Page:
I remember sitting on the sofa with my mom when I was eight years old and explaining to her in between hysterical sobs that I simply didn’t want a baby brother (obviously it was a little late at this point to be weighing in on the matter…). Yes, I had wanted a sister when I was younger, but I had gotten used to having all of my parents’ attention and I certainly hadn’t wanted a brother. Couldn’t they possibly understand that?? I remember my mom calmly trying to explain to me that something magical happens when a mom has a baby and God gives her twice as much love so that each child can have the same amount, without having to lose any. I sobbed even harder then, asking why I couldn’t just have all of that doubled-amount of love then? I’m not sure what I expected her to do with the brother that was on his way…
Fast forward 27 years later and a) my brother is a pretty cool guy and b) I am having similar conversations with my seven year old daughter about her three year old brother.
Last week I was informed that, “Life was better before he was born because then I didn’t have to share your attention with him!” Ah, yes. What goes around truly does come back around then, doesn’t it??
So I did what any good parent would do in that situation and I gave her a good lecture on how she should be thankful that she has a little brother and should work harder to be better sister. Sigh. I’m pretty sure she rolled her eyes at me and huffed off. Clearly I am not as good at parenting under pressure as my mom was. So the following day, I woke up and took to Google to find the answers and try again. It turns out there is some pretty good information out there about promoting sibling bonds.
Here were my two biggest eye-opening realizations from Aha! Parenting:
- High rates of conflict among siblings is better than them ignoring each other.
“In many sibling relationships the rate of conflict can be high, but the fun times in the backyard and the basement more than balance it out. This net-positive is what predicts a good relationship later in life. In contrast, siblings who simply ignored each other had less fighting, but their relationship stayed cold and distant long term.”
This has been an area of particular struggle in our house. To help avoid conflict, my husband and I have encouraged the kids to play separately, which might be keeping the peace short-term, but I have noticed that they are much more distant with one another than our friends’ children.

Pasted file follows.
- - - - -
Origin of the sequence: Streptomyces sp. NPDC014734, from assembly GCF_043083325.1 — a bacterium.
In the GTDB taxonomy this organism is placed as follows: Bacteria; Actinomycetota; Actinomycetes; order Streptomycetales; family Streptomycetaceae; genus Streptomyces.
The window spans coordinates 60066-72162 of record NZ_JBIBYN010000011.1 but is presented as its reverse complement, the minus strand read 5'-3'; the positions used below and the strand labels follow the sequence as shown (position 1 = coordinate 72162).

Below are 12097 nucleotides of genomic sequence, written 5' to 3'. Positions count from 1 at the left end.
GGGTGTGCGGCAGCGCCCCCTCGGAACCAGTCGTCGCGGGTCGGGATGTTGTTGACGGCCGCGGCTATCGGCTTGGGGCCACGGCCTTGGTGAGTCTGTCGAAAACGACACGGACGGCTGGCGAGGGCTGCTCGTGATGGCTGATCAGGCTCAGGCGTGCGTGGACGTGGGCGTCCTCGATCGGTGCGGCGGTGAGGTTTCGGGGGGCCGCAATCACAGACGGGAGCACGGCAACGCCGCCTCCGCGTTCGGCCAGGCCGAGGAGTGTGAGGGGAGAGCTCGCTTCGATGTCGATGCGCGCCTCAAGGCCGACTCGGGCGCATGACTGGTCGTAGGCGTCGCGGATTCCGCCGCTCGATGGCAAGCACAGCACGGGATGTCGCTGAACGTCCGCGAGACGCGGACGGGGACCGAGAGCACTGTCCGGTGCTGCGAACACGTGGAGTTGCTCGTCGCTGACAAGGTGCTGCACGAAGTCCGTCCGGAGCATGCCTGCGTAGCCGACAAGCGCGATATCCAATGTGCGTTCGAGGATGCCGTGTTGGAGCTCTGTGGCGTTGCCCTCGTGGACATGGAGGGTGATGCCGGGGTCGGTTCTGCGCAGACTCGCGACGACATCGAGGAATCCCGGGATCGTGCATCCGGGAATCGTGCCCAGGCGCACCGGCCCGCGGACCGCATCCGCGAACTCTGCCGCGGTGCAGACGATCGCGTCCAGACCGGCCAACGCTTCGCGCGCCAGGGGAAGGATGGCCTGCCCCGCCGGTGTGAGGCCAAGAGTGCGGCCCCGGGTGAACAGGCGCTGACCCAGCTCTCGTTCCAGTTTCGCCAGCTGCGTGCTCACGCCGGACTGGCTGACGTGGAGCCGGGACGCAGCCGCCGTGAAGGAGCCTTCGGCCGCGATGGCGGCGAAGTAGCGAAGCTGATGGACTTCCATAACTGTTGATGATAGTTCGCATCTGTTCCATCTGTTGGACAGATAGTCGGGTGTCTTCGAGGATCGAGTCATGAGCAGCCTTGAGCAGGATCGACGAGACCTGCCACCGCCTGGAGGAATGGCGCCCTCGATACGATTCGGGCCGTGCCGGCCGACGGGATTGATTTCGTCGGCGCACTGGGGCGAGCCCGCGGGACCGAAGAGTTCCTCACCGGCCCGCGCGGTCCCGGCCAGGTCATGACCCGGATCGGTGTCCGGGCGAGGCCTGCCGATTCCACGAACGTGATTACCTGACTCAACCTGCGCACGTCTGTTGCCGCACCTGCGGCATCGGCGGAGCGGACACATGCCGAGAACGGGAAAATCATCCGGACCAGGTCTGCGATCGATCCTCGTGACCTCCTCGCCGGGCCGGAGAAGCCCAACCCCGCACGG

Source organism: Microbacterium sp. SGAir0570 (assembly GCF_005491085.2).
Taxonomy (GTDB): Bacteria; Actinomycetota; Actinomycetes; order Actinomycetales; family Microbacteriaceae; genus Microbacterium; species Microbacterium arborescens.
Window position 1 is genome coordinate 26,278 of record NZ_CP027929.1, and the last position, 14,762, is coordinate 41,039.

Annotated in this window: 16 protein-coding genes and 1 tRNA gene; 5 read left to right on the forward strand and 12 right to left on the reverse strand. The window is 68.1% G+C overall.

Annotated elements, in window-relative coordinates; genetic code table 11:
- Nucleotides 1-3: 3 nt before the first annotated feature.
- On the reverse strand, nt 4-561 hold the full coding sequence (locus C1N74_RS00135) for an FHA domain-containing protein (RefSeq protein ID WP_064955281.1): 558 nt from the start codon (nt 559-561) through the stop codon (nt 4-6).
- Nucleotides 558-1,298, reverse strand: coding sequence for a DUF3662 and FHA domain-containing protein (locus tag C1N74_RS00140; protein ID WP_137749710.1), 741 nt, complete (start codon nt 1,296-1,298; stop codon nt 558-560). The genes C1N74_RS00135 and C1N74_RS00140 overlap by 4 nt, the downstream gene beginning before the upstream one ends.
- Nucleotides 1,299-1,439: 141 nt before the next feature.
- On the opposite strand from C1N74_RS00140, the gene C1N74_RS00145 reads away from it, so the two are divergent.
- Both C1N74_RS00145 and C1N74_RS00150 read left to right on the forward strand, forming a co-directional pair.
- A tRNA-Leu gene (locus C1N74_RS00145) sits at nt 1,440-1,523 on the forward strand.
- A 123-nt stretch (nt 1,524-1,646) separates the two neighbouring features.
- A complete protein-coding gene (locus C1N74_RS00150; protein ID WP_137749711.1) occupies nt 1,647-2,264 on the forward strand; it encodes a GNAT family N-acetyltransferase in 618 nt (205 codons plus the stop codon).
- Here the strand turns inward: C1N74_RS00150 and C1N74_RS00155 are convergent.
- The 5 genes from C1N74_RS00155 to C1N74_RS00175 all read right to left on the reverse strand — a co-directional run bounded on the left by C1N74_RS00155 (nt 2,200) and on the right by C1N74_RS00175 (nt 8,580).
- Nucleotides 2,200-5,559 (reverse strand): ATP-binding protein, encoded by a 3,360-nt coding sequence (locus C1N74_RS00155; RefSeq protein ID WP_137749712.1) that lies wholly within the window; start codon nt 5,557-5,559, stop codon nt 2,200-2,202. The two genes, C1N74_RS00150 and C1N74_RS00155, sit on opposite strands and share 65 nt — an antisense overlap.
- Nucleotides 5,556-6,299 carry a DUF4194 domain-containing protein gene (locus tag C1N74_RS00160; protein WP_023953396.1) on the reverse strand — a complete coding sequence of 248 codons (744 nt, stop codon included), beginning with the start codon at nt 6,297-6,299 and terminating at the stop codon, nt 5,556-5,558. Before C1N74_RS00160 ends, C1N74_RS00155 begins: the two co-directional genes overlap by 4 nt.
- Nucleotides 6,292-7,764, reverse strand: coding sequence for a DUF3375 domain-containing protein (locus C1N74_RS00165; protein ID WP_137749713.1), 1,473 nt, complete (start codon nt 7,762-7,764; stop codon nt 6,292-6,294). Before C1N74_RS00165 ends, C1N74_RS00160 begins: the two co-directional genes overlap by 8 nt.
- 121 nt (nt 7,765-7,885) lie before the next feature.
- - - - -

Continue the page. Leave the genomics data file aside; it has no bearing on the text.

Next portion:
- It takes 5 – 7 positive interactions to counter act one negative interaction. So it’s important not to prevent conflict between siblings by allowing them to ignore one another, but it’s equally important to make sure that they are having many more positive interactions.
Here are some of the tips that my husband and I particularly liked and have been implementing with measurable success:
- Promote the idea of a sibling team. This can impact every aspect of home life, from doing chores to getting ready for school/bed to fun activities as a family. For example, instead of having your children race to see who can brush their teeth and get in their pajamas faster, have them work together to see if they can do it faster than they did it the night before. Put them in charge of setting the table for dinner together. When roughhousing at home or playing two-team games, always pair the kids together against the parents.
- Make sure saying “goodnight” and “I love you” to each other is part of the bedtime routine. My husband and I always make sure to tell each of our kids that we love them right before bed, so why not reinforce this display of emotion with one another also? Depending on the age difference between the children, having the older sibling read a story to the younger sibling can be a great way to promote bonding as well.
- Have experiences together. Take them outside of their normal routine, try something new together, develop memories together.
- Don’t resolve their conflicts for them. This is probably easy for many parents, but not for me. I am a fixer; there is something deeply ingrained in me that believes I have to resolve all conflict. So I am re-training myself to stop solving their problems for them, and instead trying to teach them the skills to resolve their own conflicts.
- When everyone is a little cranky, introduce an activity that they will both enjoy. Sometimes when little ones are tired or hungry or have had a bad day, they simply can’t resolve their conflicts (happens to adults too!), so I’ve started introducing singalongs and dance parties. Both of our kids love music and it’s really hard to not to laugh when mom is dancing like a crazy lady or making a fool out of herself singing into a spatula in the kitchen.
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